Health Information Sources for Educators

Instructor: Dan Washmuth

Dan has taught college Nutrition and Anatomy courses for over 5 years. He has a B.S. in Exercise Physiology from Furman University and a M.S. in Dietetics & Nutrition from Florida International University. He is a Registered Dietitian (RD) and a Certified Exercise Physiologist (EP-C)

It is vitally important for health educators to get their information from credible and reliable sources. Continue reading to gain the knowledge and skills necessary to find reliable and accurate health information. Updated: 12/22/2020

Dangerous Advice

Lisa was recently diagnosed with cancer, and she had begun chemotherapy. One of Lisa's friends sells supplements as a side job, and her friend told her to take a special supplement that is supposed to help cure cancer. Lisa followed her friend's advice and began to take this supplement. Unfortunately, about 3 weeks later, Lisa's doctor informed her that the supplement she was taking was negatively impacting the chemotherapy, making the chemo less effective in treating her cancer.

Lisa's health was put into jeopardy, because she followed the advice of her friend, who likely had no official medical training. This story illustrates how important it is for people to gather health information from credible and reliable sources, particularly people who are educating others.

Reliable Sources for Health Information

When researching a health topic, there are several questions you can ask about a source to help determine whether or not the source is reliable. These questions include:

  • Who sponsors or publishes the source/website?
  • Who is the author of the information?
  • Did anyone review the information or article?
  • When was the information published?
  • What is the purpose of the publication or information?

Let's look at each of these questions with a bit more detail one at a time.

Sponsors and Publishers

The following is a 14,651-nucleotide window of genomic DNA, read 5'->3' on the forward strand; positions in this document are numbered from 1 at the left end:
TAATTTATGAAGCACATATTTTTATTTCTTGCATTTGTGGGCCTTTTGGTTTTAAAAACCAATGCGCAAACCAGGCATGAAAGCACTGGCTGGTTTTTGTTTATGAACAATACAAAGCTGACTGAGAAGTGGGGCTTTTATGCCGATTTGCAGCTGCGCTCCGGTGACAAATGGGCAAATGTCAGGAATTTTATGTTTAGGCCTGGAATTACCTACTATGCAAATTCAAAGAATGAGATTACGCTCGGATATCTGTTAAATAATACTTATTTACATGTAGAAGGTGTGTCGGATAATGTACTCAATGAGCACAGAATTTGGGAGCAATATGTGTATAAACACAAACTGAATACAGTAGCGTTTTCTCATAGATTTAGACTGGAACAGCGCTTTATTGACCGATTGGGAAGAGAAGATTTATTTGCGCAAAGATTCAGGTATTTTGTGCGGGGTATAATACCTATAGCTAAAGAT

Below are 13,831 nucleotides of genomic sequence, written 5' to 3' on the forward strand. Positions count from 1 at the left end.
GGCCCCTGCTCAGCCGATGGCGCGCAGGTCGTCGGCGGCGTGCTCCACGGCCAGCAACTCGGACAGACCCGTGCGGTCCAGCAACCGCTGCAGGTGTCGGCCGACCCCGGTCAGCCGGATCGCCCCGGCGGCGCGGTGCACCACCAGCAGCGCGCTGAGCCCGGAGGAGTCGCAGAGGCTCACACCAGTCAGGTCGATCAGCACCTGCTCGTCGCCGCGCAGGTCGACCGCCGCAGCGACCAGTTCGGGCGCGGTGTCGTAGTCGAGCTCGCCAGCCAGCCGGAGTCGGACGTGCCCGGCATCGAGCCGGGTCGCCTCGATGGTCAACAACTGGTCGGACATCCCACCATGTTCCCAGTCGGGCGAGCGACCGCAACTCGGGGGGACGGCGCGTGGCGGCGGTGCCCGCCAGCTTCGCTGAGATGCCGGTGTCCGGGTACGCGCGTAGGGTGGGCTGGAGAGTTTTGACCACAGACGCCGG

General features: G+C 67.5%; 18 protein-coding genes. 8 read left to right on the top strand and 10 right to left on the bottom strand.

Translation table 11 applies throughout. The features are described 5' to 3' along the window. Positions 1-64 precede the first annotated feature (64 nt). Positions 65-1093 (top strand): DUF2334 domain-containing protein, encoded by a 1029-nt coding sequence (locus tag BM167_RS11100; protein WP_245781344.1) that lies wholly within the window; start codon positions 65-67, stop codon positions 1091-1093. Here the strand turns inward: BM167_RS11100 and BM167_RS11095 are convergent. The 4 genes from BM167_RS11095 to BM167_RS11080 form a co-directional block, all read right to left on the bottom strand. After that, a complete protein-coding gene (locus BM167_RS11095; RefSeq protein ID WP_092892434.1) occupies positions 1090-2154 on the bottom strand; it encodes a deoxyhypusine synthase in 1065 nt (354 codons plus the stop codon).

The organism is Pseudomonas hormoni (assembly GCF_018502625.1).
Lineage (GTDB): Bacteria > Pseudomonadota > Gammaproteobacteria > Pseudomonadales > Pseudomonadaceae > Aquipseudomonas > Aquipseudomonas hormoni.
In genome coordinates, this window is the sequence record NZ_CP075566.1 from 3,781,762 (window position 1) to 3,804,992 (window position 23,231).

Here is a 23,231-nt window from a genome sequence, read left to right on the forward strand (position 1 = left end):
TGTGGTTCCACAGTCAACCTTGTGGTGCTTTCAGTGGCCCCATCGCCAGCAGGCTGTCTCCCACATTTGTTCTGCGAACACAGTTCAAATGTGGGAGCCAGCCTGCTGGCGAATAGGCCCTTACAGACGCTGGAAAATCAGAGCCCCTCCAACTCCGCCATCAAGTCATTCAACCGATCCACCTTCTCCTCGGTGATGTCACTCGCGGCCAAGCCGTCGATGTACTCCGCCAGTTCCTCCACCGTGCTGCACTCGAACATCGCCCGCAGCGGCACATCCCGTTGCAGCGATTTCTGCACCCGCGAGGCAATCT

To find the answer to this question, you can often look at the very end of the URL. Websites ending in ''.edu'', ''.gov'', or ''.org'' often indicate the source of the website and information is reliable.

Examples of organizations that have websites ending in .edu, .gov, or .org include:

  • The Center for Disease Control and Prevention, or (CDC)
  • The National Institute of Health, or (NIH)
  • The American Heart Association
  • The American Cancer Society
  • Colleges and universities

The Author

Ideally, you want the author of the article or information to have official education and training on the subject. For example, if you are reading an article about heart disease, you would want the author of the article to have official education and training in this field, such as a cardiologist.

Peer Review

Articles and information that has been reviewed by someone other than the actual author increases the likelihood that the information is accurate. Peer-review refers to the process in which information is evaluated by someone who is considered an expert in the field. For example, a researcher may write an article about the risk factors of diabetes. A peer-review of this article would involve an expert in the field of diabetes, such as an endocrinologist, evaluating this article to make sure it is accurate. The best source of peer-reviewed articles are medical journals, and examples of these medical journals include:

  • New England Journal of Medicine (NEJM)
  • Annals of Internal Medicine
  • The Journal of the American Medical Association (JAMA)
  • The Lancet
  • The British Medical Journal (BMJ)

Publication Date

The medical field advances very quickly as we are constantly learning new information about health. Therefore, it's very important to look for current information when researching a health topic. For example, an article on skin cancer written in 1999 will likely include outdated information. It's actually quite likely that there have been many medical advances in the field of skin cancer in the 20+ years since the article was published.

Publication Purpose

Websites or other publications sites that are trying to sell a product are often not reliable sources. Since they are trying to sell a product, the information they publish is likely to be biased. Examples of products that are often sold in the health field include dietary supplements, diet plans, and some medications.

Publications that are trying to sell a product, such as weight loss supplements, often contain unreliable and biased information.

Unreliable Sources for Health Information

There are so many unreliable sources for health information, especially now that anyone can post their thoughts and opinions on the internet. Some common places/sources that provide unreliable health information include:

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